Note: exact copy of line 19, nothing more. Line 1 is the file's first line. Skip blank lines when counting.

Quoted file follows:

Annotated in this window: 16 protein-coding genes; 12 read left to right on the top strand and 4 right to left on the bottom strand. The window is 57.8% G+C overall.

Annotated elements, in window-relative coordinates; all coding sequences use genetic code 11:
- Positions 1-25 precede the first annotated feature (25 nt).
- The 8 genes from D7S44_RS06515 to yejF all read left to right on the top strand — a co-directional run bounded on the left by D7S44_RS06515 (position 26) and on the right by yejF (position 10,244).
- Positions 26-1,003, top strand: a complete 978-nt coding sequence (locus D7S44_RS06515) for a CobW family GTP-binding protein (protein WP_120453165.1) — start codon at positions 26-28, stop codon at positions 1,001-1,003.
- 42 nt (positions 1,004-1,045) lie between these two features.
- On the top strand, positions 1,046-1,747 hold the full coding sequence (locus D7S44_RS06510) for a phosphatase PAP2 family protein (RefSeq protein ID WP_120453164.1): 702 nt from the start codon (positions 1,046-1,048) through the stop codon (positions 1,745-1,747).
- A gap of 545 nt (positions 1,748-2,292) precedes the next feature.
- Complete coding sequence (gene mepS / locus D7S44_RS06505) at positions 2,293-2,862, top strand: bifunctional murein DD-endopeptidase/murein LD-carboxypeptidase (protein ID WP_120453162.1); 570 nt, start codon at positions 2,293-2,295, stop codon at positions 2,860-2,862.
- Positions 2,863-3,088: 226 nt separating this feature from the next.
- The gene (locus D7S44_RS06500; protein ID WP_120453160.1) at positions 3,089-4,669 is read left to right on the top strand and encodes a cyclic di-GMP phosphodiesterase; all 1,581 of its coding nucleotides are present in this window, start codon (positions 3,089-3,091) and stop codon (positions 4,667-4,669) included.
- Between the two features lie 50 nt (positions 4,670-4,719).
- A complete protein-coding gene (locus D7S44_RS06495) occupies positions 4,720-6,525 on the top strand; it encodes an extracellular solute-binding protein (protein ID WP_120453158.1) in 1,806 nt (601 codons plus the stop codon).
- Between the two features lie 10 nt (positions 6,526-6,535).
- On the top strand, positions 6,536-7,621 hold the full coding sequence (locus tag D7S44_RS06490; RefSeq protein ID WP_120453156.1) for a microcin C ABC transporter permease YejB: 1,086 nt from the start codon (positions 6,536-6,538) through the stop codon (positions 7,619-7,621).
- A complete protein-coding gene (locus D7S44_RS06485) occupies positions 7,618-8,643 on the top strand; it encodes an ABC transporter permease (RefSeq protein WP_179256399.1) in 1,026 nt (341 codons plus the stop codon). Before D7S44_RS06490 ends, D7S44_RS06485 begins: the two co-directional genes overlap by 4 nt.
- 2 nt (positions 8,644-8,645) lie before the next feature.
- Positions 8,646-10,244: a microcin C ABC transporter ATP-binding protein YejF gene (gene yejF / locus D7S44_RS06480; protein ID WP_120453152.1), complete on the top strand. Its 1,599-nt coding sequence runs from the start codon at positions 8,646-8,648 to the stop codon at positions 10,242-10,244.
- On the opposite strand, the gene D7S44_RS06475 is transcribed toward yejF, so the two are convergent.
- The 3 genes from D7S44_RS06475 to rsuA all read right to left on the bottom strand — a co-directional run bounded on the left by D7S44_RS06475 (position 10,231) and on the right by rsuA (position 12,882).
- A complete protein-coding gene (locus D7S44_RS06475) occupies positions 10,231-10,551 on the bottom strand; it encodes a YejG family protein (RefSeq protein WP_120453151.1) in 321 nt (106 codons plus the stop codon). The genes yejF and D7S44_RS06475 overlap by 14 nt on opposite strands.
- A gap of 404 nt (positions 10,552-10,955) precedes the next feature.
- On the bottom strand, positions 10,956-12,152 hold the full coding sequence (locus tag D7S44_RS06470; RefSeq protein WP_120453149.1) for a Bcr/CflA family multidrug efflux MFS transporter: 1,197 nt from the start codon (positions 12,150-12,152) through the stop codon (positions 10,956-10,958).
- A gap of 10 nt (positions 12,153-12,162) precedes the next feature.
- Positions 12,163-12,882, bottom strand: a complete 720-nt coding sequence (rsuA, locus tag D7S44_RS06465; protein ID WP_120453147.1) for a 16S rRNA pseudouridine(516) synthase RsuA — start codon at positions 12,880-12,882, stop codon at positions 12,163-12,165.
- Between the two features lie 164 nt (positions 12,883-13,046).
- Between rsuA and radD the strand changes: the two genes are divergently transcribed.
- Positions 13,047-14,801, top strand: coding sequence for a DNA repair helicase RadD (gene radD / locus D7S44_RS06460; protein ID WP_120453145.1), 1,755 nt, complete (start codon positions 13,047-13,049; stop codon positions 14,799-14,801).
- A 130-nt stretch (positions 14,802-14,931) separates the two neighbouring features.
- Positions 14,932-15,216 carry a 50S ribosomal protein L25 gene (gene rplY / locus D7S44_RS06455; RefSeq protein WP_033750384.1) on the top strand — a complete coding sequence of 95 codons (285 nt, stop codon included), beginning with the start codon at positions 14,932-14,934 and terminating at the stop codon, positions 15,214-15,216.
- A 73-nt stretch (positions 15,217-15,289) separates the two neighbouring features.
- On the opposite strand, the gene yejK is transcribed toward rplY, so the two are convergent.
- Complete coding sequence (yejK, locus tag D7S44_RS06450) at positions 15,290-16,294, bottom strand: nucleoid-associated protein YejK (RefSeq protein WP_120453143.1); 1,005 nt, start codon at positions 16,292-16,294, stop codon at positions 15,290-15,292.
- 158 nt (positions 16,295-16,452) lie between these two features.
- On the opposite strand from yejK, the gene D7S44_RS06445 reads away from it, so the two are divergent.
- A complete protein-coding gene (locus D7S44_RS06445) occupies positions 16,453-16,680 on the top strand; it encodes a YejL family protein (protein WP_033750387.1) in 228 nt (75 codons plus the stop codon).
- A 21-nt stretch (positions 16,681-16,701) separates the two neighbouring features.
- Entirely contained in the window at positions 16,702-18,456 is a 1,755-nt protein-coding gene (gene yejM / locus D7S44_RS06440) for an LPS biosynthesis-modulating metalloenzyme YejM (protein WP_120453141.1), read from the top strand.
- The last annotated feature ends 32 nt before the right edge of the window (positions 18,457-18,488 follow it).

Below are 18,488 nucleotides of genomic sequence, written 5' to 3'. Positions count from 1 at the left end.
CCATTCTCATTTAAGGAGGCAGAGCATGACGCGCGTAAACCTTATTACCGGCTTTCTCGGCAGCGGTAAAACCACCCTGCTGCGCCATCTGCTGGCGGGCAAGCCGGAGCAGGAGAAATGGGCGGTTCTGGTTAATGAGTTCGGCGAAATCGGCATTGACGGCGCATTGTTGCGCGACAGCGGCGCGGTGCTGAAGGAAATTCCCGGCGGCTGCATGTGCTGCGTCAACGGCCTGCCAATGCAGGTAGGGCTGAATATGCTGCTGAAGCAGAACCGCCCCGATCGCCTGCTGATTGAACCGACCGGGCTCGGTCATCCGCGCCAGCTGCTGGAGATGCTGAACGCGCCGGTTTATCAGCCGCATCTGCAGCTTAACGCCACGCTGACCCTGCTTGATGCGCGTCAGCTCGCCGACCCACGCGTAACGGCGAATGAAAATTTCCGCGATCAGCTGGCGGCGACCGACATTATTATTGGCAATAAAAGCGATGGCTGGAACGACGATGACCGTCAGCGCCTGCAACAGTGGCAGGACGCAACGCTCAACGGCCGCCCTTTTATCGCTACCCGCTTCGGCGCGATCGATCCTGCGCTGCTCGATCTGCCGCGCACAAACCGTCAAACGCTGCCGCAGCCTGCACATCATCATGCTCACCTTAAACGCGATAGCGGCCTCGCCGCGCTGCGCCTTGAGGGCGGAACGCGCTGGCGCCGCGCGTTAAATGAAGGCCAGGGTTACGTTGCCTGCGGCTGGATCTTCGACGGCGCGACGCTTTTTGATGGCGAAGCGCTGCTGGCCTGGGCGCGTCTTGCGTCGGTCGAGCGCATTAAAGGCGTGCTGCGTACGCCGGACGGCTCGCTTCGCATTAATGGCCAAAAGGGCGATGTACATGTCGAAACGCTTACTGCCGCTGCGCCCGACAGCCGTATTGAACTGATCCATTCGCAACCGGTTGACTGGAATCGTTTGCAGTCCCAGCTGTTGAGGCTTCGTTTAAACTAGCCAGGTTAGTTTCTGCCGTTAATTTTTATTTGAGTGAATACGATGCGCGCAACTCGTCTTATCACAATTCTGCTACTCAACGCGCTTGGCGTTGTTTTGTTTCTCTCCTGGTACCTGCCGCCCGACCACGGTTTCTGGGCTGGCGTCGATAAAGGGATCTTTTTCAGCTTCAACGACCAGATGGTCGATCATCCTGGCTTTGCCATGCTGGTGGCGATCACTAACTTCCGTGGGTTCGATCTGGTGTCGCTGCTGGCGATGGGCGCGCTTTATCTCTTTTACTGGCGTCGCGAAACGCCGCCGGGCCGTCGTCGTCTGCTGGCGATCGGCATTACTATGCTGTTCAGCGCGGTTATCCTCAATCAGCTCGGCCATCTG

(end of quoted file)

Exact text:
- On the opposite strand, the gene D7S44_RS06475 is transcribed toward yejF, so the two are convergent.